It was in the early 1990s, when a technician at the Paul Scherrer-Institute, Dr. Peter Tempus, initiated the first comprehensive archive project in this field. It was a time at which pioneers of the Swiss nuclear power development where already retired for many years. Tempus was triggered by the fear that the accumulated knowledge, the manifold experiences and the pioneers’ life’s work could vanish with the death of these people. He contacted them as well as their descendants, and he convinced them to hand over their documents to a dedicated archive. This was the development of AKS, the Swiss Archives of Nuclear Energy. The documents were stored in an auxiliary building at the Paul Scherrer-Institute, and they were even partly arranged and marked.

The first initiative thus originated from a natural scientist with the cooperation of contemporary witnesses, which was quite unusual. Of course, from an archivist’s point of view it cannot be enough to secure such documents in a building in order keep them accessible for future generations. But the initiative of Peter Tempus was a first and important step. The second step was to follow soon afterwards.

3 Initiative of researchers

The history of nuclear energy in Switzerland is politically highly explosive and strongly polarized even today. It is therefore not surprising that it aroused the interest of Professor David Gugerli, head of the Institute for the History of Technology of the ETH Zurich. In 1999, he initiated the research project ‘Nuclear Energy and Society’.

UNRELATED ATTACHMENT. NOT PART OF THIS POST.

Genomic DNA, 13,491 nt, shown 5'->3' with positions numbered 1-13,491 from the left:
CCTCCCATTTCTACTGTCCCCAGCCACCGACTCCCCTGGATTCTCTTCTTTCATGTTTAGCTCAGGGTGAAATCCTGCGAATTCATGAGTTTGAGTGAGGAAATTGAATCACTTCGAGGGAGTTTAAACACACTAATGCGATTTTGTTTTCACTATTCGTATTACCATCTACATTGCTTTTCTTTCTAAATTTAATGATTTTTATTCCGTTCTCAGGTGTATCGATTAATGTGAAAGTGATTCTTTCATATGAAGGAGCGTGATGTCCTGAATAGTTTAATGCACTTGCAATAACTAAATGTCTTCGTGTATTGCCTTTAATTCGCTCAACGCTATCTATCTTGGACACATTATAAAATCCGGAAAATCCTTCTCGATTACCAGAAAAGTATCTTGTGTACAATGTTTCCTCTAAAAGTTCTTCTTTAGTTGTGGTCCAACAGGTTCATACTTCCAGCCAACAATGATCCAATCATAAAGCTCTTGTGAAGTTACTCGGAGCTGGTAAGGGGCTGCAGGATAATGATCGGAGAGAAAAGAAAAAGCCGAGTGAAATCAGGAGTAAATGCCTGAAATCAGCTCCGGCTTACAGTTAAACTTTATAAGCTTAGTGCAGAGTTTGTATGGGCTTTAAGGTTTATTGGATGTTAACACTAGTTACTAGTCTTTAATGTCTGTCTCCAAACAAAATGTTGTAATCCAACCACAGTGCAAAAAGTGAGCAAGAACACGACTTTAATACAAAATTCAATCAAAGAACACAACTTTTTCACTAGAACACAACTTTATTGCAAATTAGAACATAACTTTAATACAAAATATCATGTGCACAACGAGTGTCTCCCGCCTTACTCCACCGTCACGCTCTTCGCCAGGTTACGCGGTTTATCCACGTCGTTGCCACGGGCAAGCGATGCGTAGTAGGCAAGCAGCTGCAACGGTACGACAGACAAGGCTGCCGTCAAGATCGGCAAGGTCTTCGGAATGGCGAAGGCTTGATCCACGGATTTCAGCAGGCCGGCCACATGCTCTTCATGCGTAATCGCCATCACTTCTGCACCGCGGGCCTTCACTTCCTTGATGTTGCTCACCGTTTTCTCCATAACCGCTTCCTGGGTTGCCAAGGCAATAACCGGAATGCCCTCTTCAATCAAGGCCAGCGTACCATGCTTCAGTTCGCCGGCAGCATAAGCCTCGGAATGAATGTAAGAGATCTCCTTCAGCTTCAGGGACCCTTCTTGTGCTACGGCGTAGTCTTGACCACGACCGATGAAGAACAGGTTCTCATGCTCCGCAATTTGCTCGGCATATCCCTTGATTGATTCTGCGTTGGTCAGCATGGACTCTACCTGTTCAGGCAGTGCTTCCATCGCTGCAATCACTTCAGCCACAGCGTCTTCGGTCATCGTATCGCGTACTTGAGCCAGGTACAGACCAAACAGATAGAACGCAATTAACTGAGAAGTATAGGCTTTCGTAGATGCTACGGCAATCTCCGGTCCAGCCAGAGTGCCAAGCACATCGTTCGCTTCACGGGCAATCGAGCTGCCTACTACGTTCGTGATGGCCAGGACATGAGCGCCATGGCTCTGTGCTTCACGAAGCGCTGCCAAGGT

From this project derived two doctoral theses. One of the scientists, Tobias Wildi, concentrated his work on the aforementioned archives at the Paul Scherrer-Institute, which were founded by Peter Tempus. His goal was to examine the ‘Swiss dream of its own reactor’ as described above. His colleague Patrick Kupper looked at the resistance of the Swiss population against the nuclear power plant project at Kaiseraugst. He worked with documents of the operating company which were stored by its successor organization at that time. It is an important fact that there is no legal obligation for private companies in Switzerland to keep any documents for a longer period than 10 years, and it became obvious that the successor company showed no interest in keeping the Kaiseraugst-documents - significantly more than 100 linear meters - forever.